We describe a customized PTK technique in which a laser ablation profile was generated preoperatively to precisely match and ablate the area of the pathology only, while retaining pupil tracking and iris registration. The important advantage of this technique is that, by being localized to the lesion location, shape, and size, it allows for direct treatment with less dependency on masking agents while minimizing unnecessary epithelial and stromal ablation around the lesion. This approach also has the theoretical advantage of having potentially fewer induced refractive changes and a faster epithelial recovery, especially in recurrent epithelial erosions. We discuss the application of this technique in the removal of Salzmann's nodules.

Case Report

A 26-year-old woman presented with Salzmann's nodules associated with symptoms of recurrent erosions for the past year. She had a history of frequent visits to the clinic due to discomfort and pain caused by clearly visible erosions located inferonasally in the left cornea, approximately 4 and 2 mm in arcuate and radial length, respectively, in an area overlying Salzmann's nodules. Attempts to treat with repeated contact bandage lenses, lubrication, and punctal plugs showed no improvement. Consequently, surgical treatment with custom PTK was chosen.

Technique

To create the custom ablation profile, a measurement of the white-to-white distance was performed using the GALILEI Placido and dual-Scheimpflug analyzer (Ziemer Group). The nodular lesion area was delineated with gentian violet ink and a slit-lamp image of the patient's cornea was taken.

The image of the delineated nodules was entered into the ImageJ image processing software, which we used to measure the nodules' exact shape, size, and location. First, the dual-Scheimpflug white-to-white measurement was used to set a scale on the ImageJ software, creating a “pixel aspect ratio” (Figure 1A). With this scale and using the pupil as the reference point, the outer nasal diameter (green) and inner nasal diameter (red) were measured and their respective angles were measured from the horizontal (Figure 1A). The maximum depth of the lesion from the peripheral unaffected Bowman's layer and the height of the lesion protruding from the peripheral unaffected epithelial surface were obtained using Zeiss Cirrus HD optical coherence tomography (OCT) (136 µm) (Carl Zeiss Meditec AG) (Figure 1B) and were used to determine the depth of the excimer ablation. Subsequently, all determined dimensions, including the distances and their angles and the depth of the lesion, were input into the CAM software (SCHWIND eye-tech-solutions GmbH) to plot the exact size and location of the area to be ablated, using the positive axis and the counterclockwise direction as the starting point.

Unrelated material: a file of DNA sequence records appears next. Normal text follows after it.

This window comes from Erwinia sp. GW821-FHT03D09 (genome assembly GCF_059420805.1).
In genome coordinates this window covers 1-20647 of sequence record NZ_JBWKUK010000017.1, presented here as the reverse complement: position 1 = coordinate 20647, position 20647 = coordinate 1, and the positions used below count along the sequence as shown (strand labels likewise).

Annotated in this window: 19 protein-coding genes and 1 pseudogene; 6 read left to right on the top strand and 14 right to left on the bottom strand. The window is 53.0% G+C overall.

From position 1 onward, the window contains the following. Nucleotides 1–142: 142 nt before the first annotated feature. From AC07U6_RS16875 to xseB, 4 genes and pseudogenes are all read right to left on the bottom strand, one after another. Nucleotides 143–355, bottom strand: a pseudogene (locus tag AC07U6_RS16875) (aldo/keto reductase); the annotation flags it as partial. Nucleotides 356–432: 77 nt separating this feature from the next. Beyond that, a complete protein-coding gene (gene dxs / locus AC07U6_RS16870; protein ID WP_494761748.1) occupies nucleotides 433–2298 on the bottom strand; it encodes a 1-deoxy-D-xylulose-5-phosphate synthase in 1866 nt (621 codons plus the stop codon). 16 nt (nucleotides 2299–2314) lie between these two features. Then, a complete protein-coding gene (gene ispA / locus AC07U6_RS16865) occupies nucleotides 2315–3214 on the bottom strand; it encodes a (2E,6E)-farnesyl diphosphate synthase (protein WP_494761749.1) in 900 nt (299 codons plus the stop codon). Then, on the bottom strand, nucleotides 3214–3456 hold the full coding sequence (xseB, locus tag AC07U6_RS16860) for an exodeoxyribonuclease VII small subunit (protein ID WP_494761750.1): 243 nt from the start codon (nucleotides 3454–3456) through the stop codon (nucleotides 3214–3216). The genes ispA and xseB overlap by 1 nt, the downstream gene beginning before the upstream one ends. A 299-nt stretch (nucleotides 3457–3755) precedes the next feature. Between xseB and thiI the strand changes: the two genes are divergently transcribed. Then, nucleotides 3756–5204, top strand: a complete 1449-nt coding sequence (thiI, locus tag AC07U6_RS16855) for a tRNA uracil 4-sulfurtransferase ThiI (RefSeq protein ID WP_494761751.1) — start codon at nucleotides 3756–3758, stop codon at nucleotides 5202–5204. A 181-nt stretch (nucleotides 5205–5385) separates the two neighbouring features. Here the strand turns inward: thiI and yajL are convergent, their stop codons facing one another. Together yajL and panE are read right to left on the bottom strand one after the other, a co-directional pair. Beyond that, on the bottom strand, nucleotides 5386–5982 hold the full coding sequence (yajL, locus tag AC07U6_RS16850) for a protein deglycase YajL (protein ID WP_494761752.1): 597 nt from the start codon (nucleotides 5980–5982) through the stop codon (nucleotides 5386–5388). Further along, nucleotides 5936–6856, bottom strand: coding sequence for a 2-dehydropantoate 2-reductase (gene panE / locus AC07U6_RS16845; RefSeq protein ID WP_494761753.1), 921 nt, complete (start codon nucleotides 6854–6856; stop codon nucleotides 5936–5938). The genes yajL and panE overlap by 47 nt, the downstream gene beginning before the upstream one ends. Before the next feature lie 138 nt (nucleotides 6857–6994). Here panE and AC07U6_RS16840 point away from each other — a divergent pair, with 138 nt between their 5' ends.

(A) Slit-lamp photograph of the affected eye imported into ImageJ software. The horizontal black line corresponds to white-to-white (WTW) measurement, which has been derived from the Scheimpflug image and used in the ImageJ software to set the “pixel aspect ratio.” The green and red lines correspond to the outer and inner diameters of the lesion, respectively, and their angles; the nasal angles alpha and theta represented above, were automatically calculated on the ImageJ software and referenced to the horizontal WTW measurement. (B) A section of the cube mode (4 × 4 mm) of Zeiss Cirrus optical coherence tomography (Carl Zeiss Meditec AG) of the affected cornea showing the Salzmann's nodular lesion. The maximum depth of the protruding lesion to the level of the unaffected Bowman's layer was measured. OND = outer nasal diameter; IND = inner nasal diameter; α = angle of OND from horizontal; Ø = angle of IND from horizontal

Figure 1.